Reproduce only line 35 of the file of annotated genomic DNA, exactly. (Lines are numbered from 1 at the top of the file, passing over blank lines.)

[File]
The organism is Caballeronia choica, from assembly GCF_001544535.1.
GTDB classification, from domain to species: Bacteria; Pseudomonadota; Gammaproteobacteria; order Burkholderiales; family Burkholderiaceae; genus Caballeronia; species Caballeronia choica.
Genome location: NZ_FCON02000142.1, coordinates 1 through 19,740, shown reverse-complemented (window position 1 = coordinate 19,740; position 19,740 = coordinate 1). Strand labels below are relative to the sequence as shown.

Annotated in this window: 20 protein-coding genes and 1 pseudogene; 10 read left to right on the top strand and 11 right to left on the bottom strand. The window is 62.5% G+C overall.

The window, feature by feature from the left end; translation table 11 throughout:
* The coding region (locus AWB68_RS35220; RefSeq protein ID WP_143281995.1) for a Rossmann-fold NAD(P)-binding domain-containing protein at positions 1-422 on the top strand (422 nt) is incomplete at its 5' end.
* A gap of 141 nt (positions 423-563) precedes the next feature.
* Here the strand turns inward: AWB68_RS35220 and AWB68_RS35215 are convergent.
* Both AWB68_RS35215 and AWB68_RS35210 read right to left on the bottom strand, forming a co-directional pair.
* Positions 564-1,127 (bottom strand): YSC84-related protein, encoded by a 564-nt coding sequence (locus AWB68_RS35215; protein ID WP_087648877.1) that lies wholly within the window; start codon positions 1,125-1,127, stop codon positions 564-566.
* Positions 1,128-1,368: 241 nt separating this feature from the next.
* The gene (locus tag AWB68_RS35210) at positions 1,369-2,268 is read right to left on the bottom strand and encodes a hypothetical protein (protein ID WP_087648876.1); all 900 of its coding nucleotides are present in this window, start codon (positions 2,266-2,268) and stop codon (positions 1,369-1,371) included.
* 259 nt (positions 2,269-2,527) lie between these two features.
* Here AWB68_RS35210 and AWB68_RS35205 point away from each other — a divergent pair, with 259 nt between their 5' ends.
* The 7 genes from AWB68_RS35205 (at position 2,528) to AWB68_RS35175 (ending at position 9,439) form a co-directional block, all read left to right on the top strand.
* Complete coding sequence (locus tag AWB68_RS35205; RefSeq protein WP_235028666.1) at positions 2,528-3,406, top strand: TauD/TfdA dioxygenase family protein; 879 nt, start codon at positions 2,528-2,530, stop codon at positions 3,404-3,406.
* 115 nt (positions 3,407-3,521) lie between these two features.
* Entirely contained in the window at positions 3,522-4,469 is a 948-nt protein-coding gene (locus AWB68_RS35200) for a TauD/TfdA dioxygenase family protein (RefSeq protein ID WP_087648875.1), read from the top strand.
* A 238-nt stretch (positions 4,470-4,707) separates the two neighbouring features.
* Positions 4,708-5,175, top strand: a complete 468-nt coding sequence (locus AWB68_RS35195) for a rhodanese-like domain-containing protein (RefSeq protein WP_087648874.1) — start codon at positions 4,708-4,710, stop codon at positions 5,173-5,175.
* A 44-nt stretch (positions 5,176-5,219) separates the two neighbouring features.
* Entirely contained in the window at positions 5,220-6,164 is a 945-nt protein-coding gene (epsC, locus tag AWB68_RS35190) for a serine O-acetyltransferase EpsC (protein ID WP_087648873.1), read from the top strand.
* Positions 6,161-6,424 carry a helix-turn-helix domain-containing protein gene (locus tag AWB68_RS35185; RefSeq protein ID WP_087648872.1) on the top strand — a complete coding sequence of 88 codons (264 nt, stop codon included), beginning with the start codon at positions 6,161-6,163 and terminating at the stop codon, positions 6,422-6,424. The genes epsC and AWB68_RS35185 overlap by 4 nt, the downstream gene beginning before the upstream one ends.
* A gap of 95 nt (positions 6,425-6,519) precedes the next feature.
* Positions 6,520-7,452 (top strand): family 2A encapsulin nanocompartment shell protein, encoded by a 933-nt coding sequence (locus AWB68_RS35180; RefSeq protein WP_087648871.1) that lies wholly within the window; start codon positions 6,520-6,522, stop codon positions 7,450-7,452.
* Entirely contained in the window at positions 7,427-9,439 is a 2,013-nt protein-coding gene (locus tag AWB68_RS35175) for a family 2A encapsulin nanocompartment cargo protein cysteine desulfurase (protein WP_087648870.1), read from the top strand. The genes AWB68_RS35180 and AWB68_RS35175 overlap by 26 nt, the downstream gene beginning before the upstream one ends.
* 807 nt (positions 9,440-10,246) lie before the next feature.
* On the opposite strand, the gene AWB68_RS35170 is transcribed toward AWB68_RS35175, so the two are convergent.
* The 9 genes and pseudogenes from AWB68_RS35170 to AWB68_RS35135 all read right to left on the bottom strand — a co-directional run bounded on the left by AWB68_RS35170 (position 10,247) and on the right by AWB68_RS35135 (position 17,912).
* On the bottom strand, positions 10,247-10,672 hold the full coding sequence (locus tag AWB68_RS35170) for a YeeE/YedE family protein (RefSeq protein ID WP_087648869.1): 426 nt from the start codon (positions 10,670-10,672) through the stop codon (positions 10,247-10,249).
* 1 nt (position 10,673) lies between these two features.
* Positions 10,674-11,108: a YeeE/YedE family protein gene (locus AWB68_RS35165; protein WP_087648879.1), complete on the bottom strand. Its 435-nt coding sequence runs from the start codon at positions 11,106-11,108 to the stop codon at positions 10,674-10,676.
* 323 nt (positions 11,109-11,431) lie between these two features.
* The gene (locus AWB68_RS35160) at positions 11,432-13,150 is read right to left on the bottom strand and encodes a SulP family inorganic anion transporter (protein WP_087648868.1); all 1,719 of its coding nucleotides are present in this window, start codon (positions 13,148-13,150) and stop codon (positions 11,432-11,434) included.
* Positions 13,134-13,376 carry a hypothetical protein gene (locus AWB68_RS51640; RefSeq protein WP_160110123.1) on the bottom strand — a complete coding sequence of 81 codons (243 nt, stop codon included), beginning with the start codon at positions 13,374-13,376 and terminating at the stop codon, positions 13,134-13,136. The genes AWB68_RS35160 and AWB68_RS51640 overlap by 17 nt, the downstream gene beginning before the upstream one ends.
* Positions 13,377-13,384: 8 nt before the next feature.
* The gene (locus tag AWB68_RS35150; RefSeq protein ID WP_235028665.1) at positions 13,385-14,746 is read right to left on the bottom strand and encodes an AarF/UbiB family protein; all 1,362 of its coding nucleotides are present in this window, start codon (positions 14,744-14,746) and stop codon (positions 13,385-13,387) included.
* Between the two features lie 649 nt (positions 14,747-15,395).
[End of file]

* Positions 13,134-13,376 carry a hypothetical protein gene (locus AWB68_RS51640; RefSeq protein WP_160110123.1) on the bottom strand — a complete coding sequence of 81 codons (243 nt, stop codon included), beginning with the start codon at positions 13,374-13,376 and terminating at the stop codon, positions 13,134-13,136. The genes AWB68_RS35160 and AWB68_RS51640 overlap by 17 nt, the downstream gene beginning before the upstream one ends.